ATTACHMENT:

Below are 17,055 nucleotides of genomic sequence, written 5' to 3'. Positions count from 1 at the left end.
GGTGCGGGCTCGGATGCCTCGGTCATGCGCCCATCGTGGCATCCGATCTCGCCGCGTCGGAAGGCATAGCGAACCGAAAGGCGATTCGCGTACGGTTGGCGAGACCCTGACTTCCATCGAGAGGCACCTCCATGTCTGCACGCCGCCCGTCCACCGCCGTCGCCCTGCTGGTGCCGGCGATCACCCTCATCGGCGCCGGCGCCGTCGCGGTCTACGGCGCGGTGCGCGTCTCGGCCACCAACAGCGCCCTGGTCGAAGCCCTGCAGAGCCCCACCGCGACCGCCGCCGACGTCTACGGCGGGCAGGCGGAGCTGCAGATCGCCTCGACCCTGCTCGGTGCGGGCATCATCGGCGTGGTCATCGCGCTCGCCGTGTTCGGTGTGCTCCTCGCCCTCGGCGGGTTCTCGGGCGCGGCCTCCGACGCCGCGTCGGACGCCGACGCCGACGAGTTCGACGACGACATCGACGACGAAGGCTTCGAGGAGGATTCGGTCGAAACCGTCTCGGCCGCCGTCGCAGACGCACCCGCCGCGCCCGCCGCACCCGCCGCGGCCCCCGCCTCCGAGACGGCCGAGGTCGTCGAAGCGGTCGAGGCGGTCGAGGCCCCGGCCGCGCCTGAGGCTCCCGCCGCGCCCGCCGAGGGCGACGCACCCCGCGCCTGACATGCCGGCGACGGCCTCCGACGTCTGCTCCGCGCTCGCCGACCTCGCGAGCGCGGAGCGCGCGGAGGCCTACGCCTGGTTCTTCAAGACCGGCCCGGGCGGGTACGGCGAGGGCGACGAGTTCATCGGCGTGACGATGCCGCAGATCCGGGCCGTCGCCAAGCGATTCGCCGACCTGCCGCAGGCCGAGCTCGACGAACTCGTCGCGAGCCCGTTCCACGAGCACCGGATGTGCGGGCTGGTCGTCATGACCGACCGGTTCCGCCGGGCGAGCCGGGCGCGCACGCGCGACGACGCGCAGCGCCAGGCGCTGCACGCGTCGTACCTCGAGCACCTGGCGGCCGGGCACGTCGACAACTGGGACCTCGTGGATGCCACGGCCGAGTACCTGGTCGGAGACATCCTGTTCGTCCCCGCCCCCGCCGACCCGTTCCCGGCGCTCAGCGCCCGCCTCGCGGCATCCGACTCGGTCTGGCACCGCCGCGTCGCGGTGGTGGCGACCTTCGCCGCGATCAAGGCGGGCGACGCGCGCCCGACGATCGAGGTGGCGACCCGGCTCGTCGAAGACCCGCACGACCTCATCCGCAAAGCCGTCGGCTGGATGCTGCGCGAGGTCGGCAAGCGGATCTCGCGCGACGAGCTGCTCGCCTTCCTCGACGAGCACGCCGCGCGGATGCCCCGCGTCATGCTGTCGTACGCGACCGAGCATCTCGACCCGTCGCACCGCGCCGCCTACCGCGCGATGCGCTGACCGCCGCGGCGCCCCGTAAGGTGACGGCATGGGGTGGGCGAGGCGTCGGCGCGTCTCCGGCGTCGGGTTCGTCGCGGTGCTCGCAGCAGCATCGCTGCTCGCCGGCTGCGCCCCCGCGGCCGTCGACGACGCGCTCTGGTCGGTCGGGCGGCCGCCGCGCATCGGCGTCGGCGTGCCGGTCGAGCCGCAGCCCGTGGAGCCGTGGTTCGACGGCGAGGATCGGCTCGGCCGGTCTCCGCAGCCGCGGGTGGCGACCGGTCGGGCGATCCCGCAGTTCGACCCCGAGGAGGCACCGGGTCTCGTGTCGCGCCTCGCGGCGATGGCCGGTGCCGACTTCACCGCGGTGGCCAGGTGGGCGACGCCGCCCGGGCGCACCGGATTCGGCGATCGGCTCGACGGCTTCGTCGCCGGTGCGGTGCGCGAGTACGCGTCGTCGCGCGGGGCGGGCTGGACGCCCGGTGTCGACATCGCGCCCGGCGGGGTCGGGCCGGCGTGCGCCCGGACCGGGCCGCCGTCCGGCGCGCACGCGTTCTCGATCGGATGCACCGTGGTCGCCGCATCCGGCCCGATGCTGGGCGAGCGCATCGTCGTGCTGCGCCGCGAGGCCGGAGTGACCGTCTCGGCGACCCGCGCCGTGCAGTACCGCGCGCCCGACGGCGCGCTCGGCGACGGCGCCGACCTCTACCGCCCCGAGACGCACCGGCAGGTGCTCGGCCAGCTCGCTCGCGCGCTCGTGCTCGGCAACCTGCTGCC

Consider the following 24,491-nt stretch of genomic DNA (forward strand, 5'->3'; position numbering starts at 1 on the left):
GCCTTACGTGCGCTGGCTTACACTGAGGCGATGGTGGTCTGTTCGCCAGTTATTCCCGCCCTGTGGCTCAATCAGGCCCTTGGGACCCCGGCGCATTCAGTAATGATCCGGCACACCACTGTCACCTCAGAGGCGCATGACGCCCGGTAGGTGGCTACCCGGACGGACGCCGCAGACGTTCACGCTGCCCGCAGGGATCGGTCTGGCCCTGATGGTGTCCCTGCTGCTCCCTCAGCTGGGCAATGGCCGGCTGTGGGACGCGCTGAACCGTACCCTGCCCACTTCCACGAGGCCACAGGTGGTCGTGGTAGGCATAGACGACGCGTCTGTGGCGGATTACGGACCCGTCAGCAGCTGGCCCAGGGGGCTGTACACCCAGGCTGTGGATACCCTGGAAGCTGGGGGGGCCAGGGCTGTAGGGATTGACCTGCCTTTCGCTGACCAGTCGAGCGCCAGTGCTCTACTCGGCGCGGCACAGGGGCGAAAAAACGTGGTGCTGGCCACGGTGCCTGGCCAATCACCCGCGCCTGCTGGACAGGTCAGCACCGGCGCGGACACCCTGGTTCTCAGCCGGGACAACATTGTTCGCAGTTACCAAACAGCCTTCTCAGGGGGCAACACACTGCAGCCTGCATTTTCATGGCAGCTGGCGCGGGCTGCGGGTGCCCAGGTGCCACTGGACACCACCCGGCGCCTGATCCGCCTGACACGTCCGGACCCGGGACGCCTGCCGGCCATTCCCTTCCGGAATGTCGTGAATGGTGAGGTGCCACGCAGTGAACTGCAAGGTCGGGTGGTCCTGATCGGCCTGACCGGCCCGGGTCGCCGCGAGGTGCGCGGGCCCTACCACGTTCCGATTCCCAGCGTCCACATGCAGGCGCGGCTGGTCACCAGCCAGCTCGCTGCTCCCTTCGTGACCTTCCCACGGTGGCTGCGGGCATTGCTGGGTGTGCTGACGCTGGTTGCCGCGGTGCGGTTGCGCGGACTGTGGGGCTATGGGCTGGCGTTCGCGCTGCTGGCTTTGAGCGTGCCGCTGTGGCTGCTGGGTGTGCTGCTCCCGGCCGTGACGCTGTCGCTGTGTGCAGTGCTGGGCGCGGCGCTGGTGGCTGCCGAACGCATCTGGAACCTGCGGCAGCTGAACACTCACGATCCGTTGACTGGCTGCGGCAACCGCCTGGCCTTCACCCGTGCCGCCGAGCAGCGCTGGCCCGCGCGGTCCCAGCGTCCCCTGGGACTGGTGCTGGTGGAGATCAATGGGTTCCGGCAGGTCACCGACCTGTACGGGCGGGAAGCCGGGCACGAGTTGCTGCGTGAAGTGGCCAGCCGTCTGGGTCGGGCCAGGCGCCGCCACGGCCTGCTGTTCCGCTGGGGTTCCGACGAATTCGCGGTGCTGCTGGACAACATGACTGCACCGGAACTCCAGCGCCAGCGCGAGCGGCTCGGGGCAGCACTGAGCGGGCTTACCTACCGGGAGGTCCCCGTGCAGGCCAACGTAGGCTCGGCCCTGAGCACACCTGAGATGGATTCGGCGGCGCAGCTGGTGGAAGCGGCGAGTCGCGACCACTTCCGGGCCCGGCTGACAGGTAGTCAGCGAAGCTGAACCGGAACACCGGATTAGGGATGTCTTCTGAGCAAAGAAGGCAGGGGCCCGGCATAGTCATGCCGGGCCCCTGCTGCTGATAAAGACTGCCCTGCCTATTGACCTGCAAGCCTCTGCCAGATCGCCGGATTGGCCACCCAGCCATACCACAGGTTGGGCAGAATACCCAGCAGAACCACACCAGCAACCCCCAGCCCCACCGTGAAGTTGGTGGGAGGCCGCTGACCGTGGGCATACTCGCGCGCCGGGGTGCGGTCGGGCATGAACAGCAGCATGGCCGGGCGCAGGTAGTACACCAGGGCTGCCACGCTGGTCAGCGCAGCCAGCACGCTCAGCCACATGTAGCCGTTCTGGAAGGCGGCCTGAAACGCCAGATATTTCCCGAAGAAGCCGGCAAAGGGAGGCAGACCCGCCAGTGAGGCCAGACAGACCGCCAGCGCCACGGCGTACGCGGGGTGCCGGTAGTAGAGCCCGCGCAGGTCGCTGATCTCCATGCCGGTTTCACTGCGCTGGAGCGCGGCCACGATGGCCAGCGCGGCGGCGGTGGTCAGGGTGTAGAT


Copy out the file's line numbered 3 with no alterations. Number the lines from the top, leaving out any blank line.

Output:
Consider the following 24,491-nt stretch of genomic DNA (forward strand, 5'->3'; position numbering starts at 1 on the left):